Despite the intriguing battle for the front row, one of the major sensations of practice was the performance of Takuma Sato (Carlin Motorsport). While Ben Collins was having a dreadful time, the tiny Japanese driver showed his true ability. He was an unhappy 8th at the end of the first session but he put in a storming lap in the second session to drag himself clear of the rest of the field, and take 3rd place. The amount of effort required showed in his face when he returned at the end of the second practice session. Wide-eyed and sweaty as he was, he couldn't stop smiling for some time afterwards. "I was trying really hard, and this is what I get for it!" the delighted youngster said.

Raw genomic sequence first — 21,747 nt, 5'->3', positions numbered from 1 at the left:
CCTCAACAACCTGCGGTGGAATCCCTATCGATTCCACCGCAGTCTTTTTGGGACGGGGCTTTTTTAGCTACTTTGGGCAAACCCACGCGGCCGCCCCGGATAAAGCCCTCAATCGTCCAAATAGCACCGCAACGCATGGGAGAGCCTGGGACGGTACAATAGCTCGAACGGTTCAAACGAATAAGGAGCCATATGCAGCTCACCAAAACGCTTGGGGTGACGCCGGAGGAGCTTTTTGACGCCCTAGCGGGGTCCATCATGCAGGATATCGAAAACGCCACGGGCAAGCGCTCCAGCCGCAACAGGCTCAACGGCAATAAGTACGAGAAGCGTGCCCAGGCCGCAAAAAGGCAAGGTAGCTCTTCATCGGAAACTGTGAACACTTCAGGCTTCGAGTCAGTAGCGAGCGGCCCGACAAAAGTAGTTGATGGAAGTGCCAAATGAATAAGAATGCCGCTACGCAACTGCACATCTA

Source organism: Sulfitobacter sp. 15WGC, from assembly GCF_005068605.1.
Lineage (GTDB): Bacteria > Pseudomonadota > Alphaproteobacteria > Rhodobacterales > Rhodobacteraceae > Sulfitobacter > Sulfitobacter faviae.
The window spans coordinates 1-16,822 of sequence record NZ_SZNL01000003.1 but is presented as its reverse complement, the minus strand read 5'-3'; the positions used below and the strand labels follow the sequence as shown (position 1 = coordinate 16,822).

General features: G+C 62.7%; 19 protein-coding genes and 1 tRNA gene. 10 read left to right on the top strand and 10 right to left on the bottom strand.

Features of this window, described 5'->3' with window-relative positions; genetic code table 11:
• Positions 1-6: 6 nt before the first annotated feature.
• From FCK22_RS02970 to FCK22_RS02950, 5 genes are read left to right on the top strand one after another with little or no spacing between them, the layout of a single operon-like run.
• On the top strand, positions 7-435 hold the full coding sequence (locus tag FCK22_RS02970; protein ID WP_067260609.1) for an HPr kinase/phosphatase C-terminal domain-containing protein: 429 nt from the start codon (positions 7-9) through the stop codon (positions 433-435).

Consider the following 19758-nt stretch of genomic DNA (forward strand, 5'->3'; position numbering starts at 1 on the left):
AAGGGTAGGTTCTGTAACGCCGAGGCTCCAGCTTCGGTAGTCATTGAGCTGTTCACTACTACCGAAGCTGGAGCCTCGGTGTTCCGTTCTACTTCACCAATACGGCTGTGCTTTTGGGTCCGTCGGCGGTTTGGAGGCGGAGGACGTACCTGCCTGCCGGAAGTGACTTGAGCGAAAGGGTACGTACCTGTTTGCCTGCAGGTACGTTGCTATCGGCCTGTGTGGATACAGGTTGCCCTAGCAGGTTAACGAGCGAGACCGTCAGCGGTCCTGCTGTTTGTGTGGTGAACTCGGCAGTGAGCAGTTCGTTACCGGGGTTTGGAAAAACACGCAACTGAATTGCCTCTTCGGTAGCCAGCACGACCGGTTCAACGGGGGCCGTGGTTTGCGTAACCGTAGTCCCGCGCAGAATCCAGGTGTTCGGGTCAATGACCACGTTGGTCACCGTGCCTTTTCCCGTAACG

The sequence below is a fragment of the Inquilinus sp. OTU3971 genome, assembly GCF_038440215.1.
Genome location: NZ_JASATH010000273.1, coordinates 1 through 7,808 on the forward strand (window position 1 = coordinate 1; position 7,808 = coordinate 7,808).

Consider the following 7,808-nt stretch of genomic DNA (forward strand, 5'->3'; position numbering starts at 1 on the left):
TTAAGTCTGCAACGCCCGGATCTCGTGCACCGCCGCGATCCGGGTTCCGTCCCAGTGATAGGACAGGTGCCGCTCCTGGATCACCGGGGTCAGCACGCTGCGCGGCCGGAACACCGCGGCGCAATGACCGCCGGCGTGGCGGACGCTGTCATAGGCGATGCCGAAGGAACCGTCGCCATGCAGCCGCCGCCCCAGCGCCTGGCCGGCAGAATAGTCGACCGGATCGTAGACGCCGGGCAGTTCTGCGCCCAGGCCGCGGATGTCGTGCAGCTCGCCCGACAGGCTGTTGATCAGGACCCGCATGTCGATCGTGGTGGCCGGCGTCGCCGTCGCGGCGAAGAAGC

Behind him, in 4th place, was the decidedly less than delighted Tomas Scheckter (Stewart Racing). He very probably should not have been at the circuit at all and would almost certainly have been better off in his bed. Something he and the team had eaten had left him with a nasty attack of food poisoning. He had spent most of Friday night being sick, and wasn't appreciably better during Saturday. The lad obviously has at least as much determination as his father, Jody, and it speaks volumes for his talent that he qualified as well as he did. He even outqualified his team-mate, Narain Karthikeyan, despite the Indian having had the advantage over Scheckter in the early stages of the first session. It may be too early to wonder whether being at Stewart really suits Narain, but it is beginning to look rather as if it might not.